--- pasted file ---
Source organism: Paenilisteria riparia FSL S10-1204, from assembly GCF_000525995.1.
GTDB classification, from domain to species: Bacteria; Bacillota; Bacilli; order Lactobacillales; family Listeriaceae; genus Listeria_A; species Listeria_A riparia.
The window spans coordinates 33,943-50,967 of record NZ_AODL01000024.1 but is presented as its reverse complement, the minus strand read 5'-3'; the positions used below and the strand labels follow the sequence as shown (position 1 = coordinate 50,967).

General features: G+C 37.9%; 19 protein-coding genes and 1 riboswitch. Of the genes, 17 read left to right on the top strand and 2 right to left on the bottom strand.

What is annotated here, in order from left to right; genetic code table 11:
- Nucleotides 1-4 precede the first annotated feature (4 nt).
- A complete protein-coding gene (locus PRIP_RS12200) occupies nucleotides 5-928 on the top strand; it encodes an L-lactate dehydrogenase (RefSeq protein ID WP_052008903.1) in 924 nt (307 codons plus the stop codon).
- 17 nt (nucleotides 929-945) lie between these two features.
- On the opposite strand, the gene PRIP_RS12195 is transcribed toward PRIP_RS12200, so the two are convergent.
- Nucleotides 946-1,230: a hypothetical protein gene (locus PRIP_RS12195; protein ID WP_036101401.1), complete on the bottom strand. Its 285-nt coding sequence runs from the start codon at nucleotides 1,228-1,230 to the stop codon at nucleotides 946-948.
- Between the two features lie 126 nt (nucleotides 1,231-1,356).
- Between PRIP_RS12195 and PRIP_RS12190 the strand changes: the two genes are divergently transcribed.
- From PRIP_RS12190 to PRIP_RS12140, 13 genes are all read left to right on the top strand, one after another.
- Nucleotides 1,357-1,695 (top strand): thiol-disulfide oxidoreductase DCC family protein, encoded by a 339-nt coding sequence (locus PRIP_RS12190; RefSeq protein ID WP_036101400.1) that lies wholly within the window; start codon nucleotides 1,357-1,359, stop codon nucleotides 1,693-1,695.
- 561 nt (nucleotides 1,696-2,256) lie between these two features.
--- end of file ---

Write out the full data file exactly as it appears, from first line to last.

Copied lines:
Source organism: Paenilisteria riparia FSL S10-1204, from assembly GCF_000525995.1.
GTDB classification, from domain to species: Bacteria; Bacillota; Bacilli; order Lactobacillales; family Listeriaceae; genus Listeria_A; species Listeria_A riparia.
The window spans coordinates 33,943-50,967 of record NZ_AODL01000024.1 but is presented as its reverse complement, the minus strand read 5'-3'; the positions used below and the strand labels follow the sequence as shown (position 1 = coordinate 50,967).

General features: G+C 37.9%; 19 protein-coding genes and 1 riboswitch. Of the genes, 17 read left to right on the top strand and 2 right to left on the bottom strand.

What is annotated here, in order from left to right; genetic code table 11:
- Nucleotides 1-4 precede the first annotated feature (4 nt).
- A complete protein-coding gene (locus PRIP_RS12200) occupies nucleotides 5-928 on the top strand; it encodes an L-lactate dehydrogenase (RefSeq protein ID WP_052008903.1) in 924 nt (307 codons plus the stop codon).
- 17 nt (nucleotides 929-945) lie between these two features.
- On the opposite strand, the gene PRIP_RS12195 is transcribed toward PRIP_RS12200, so the two are convergent.
- Nucleotides 946-1,230: a hypothetical protein gene (locus PRIP_RS12195; protein ID WP_036101401.1), complete on the bottom strand. Its 285-nt coding sequence runs from the start codon at nucleotides 1,228-1,230 to the stop codon at nucleotides 946-948.
- Between the two features lie 126 nt (nucleotides 1,231-1,356).
- Between PRIP_RS12195 and PRIP_RS12190 the strand changes: the two genes are divergently transcribed.
- From PRIP_RS12190 to PRIP_RS12140, 13 genes are all read left to right on the top strand, one after another.
- Nucleotides 1,357-1,695 (top strand): thiol-disulfide oxidoreductase DCC family protein, encoded by a 339-nt coding sequence (locus PRIP_RS12190; RefSeq protein ID WP_036101400.1) that lies wholly within the window; start codon nucleotides 1,357-1,359, stop codon nucleotides 1,693-1,695.
- 561 nt (nucleotides 1,696-2,256) lie between these two features.